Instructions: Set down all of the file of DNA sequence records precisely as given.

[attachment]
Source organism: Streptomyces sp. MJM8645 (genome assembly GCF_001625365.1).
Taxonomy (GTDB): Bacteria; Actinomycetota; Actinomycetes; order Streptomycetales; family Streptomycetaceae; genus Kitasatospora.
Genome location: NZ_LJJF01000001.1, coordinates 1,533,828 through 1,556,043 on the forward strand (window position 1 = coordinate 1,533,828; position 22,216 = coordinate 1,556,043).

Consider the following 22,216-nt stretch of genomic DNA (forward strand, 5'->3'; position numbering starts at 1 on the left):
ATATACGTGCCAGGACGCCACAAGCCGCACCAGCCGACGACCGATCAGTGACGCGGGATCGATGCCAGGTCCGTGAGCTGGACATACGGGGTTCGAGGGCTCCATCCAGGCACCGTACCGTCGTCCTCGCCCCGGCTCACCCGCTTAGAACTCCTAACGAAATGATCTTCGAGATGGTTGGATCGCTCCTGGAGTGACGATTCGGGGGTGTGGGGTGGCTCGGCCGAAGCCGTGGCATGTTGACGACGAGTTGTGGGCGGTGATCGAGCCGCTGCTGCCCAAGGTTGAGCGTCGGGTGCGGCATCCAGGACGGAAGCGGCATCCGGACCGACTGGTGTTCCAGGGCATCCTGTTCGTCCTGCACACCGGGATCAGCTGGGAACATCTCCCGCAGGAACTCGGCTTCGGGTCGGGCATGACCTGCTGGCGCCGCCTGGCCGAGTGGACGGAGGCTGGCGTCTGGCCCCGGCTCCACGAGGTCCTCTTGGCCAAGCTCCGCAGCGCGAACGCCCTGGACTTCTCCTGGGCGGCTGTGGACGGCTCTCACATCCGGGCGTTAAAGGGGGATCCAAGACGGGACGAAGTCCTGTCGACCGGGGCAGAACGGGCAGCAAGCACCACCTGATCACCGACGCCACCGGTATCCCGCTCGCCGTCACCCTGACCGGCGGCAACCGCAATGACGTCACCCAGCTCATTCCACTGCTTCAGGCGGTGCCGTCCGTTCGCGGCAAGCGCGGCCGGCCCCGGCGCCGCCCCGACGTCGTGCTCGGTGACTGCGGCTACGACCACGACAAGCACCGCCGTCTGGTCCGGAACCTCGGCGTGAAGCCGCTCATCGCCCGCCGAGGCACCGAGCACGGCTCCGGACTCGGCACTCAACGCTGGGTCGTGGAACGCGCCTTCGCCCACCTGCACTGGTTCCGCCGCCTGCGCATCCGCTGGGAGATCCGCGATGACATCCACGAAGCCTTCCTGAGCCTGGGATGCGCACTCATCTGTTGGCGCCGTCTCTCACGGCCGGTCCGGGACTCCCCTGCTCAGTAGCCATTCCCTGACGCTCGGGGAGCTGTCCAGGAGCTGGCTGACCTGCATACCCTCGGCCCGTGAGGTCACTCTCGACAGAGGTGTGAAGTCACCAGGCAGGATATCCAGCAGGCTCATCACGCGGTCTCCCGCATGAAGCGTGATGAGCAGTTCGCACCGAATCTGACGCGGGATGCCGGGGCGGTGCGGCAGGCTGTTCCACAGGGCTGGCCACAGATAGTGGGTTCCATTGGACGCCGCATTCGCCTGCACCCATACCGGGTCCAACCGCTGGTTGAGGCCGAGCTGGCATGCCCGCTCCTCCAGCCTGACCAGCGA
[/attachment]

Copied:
Source organism: Streptomyces sp. MJM8645 (genome assembly GCF_001625365.1).
Taxonomy (GTDB): Bacteria; Actinomycetota; Actinomycetes; order Streptomycetales; family Streptomycetaceae; genus Kitasatospora.
Genome location: NZ_LJJF01000001.1, coordinates 1,533,828 through 1,556,043 on the forward strand (window position 1 = coordinate 1,533,828; position 22,216 = coordinate 1,556,043).

Consider the following 22,216-nt stretch of genomic DNA (forward strand, 5'->3'; position numbering starts at 1 on the left):
ATATACGTGCCAGGACGCCACAAGCCGCACCAGCCGACGACCGATCAGTGACGCGGGATCGATGCCAGGTCCGTGAGCTGGACATACGGGGTTCGAGGGCTCCATCCAGGCACCGTACCGTCGTCCTCGCCCCGGCTCACCCGCTTAGAACTCCTAACGAAATGATCTTCGAGATGGTTGGATCGCTCCTGGAGTGACGATTCGGGGGTGTGGGGTGGCTCGGCCGAAGCCGTGGCATGTTGACGACGAGTTGTGGGCGGTGATCGAGCCGCTGCTGCCCAAGGTTGAGCGTCGGGTGCGGCATCCAGGACGGAAGCGGCATCCGGACCGACTGGTGTTCCAGGGCATCCTGTTCGTCCTGCACACCGGGATCAGCTGGGAACATCTCCCGCAGGAACTCGGCTTCGGGTCGGGCATGACCTGCTGGCGCCGCCTGGCCGAGTGGACGGAGGCTGGCGTCTGGCCCCGGCTCCACGAGGTCCTCTTGGCCAAGCTCCGCAGCGCGAACGCCCTGGACTTCTCCTGGGCGGCTGTGGACGGCTCTCACATCCGGGCGTTAAAGGGGGATCCAAGACGGGACGAAGTCCTGTCGACCGGGGCAGAACGGGCAGCAAGCACCACCTGATCACCGACGCCACCGGTATCCCGCTCGCCGTCACCCTGACCGGCGGCAACCGCAATGACGTCACCCAGCTCATTCCACTGCTTCAGGCGGTGCCGTCCGTTCGCGGCAAGCGCGGCCGGCCCCGGCGCCGCCCCGACGTCGTGCTCGGTGACTGCGGCTACGACCACGACAAGCACCGCCGTCTGGTCCGGAACCTCGGCGTGAAGCCGCTCATCGCCCGCCGAGGCACCGAGCACGGCTCCGGACTCGGCACTCAACGCTGGGTCGTGGAACGCGCCTTCGCCCACCTGCACTGGTTCCGCCGCCTGCGCATCCGCTGGGAGATCCGCGATGACATCCACGAAGCCTTCCTGAGCCTGGGATGCGCACTCATCTGTTGGCGCCGTCTCTCACGGCCGGTCCGGGACTCCCCTGCTCAGTAGCCATTCCCTGACGCTCGGGGAGCTGTCCAGGAGCTGGCTGACCTGCATACCCTCGGCCCGTGAGGTCACTCTCGACAGAGGTGTGAAGTCACCAGGCAGGATATCCAGCAGGCTCATCACGCGGTCTCCCGCATGAAGCGTGATGAGCAGTTCGCACCGAATCTGACGCGGGATGCCGGGGCGGTGCGGCAGGCTGTTCCACAGGGCTGGCCACAGATAGTGGGTTCCATTGGACGCCGCATTCGCCTGCACCCATACCGGGTCCAACCGCTGGTTGAGGCCGAGCTGGCATGCCCGCTCCTCCAGCCTGACCAGCGA